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Rebels in western Libyan town claim victory over Gadhafi forces

From Michael Holmes and Kareem Khadder, CNN
A rocket was fired Saturday toward Gadhafi forces outside Bir Al-Ghanam.
A rocket was fired Saturday toward Gadhafi forces outside Bir Al-Ghanam.
  • NEW: At least eight rebels are killed in the fighting, medical sources say
  • An hourslong battle breaks out in the western Libyan town of Bir Al-Ghanam
  • Rebels are moving toward the capital, Tripoli
  • Opposition members have been seeking the ouster of Moammar Gadhafi for months
  • Libya
  • Tripoli
  • Moammar Gadhafi

Near Bir Al-Ghanam, Libya (CNN) -- Libyan rebel forces gained ground against ruler Moammar Gadhafi's forces Saturday after a massive offensive in the western town of Bir Al-Ghanam.

Rebel commanders said 1,500 opposition members joined in the battle, which lasted five hours. Rockets and gunfire were exchanged from both sides, and rebels took on Gadhafi fighters from three fronts.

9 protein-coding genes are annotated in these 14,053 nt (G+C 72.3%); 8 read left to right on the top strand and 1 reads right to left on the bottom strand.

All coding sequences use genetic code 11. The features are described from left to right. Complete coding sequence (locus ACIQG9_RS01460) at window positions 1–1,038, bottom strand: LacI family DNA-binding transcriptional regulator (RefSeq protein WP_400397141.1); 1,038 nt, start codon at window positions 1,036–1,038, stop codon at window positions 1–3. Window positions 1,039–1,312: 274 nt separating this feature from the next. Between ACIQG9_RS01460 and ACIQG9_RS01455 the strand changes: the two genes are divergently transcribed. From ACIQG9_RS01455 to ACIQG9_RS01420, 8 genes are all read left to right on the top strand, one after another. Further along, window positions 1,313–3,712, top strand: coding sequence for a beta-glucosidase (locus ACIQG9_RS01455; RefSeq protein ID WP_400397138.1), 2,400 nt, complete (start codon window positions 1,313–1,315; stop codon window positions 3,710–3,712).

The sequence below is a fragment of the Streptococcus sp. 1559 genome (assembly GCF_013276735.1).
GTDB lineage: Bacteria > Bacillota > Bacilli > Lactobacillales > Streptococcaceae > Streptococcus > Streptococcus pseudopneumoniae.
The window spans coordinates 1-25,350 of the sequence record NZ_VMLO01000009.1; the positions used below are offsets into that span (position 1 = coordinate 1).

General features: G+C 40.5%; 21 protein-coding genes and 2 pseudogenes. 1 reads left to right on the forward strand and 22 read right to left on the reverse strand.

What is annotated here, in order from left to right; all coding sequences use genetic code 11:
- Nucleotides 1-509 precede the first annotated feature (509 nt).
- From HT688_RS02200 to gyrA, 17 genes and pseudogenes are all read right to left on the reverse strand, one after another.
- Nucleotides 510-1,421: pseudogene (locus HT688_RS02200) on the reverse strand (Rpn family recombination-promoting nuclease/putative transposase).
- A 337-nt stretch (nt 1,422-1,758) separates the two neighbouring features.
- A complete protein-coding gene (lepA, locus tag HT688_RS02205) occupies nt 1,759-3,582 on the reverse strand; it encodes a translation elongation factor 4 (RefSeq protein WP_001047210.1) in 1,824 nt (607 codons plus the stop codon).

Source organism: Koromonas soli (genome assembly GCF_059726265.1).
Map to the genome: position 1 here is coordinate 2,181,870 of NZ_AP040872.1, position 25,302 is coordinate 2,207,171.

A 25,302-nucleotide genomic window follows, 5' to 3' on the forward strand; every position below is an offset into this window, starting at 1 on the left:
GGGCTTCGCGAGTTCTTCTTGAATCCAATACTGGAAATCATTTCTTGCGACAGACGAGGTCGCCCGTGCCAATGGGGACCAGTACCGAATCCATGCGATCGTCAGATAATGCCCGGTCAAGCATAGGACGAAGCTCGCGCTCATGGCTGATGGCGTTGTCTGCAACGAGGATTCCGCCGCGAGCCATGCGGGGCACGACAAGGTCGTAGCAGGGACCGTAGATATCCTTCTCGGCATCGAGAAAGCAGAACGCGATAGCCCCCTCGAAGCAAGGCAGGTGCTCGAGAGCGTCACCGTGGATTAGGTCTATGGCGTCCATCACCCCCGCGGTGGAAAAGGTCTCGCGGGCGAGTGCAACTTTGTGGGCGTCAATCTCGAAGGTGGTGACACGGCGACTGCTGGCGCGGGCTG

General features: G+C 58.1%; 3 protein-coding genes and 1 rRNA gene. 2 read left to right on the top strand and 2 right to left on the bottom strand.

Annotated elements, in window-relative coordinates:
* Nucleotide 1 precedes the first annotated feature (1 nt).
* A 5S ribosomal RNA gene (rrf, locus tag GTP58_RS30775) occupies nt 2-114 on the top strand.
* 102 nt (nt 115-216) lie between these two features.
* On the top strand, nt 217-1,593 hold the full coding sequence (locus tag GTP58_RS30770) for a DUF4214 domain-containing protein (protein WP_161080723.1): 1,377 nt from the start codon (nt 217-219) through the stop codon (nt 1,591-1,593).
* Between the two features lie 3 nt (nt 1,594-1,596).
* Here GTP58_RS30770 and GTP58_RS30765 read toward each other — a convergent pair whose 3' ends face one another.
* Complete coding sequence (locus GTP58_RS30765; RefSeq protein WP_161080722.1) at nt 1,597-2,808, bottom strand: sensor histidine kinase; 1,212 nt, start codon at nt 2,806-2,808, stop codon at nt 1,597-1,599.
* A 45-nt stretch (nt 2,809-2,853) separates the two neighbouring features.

At least eight rebels were killed and dozens more wounded, according to medical sources. Casualties inflicted on Gadhafi forces were not immediately known.

Rebel fighters said Gadhafi's forces had retreated from Bir Al-Ghanam and claimed victory over the town.

The offensive began at dawn as hundreds of rebels swept in from the west off the Nafusa mountains and into the plains below. The fighters in Saturday's attack are part of what some have dubbed a Mad Max army -- a fleet of pickup trucks modified to take heavy weapons speeding across the desert. Most of the men were civilians before the fighting broke out.

Bir Al-Ghanam is about 85 kilometers (53 miles) from the capital city of Tripoli. Capturing the town is significant because not much else stands in the way between Bir Al-Ghanam and the Libyan coastline -- where Tripoli is situated.

"It was very, very fierce," one rebel fighter told CNN after the offensive was over. "But there is no time to rest. The next step, Tripoli."

For months, rebel fighters -- who have controlled the eastern city of Benghazi and other areas -- have been trying to move closer toward Tripoli, in the west. They are seeking the ouster of Gadhafi, who has ruled Libya for 42 years.

CNN's Kareem Khadder contributed to this report.

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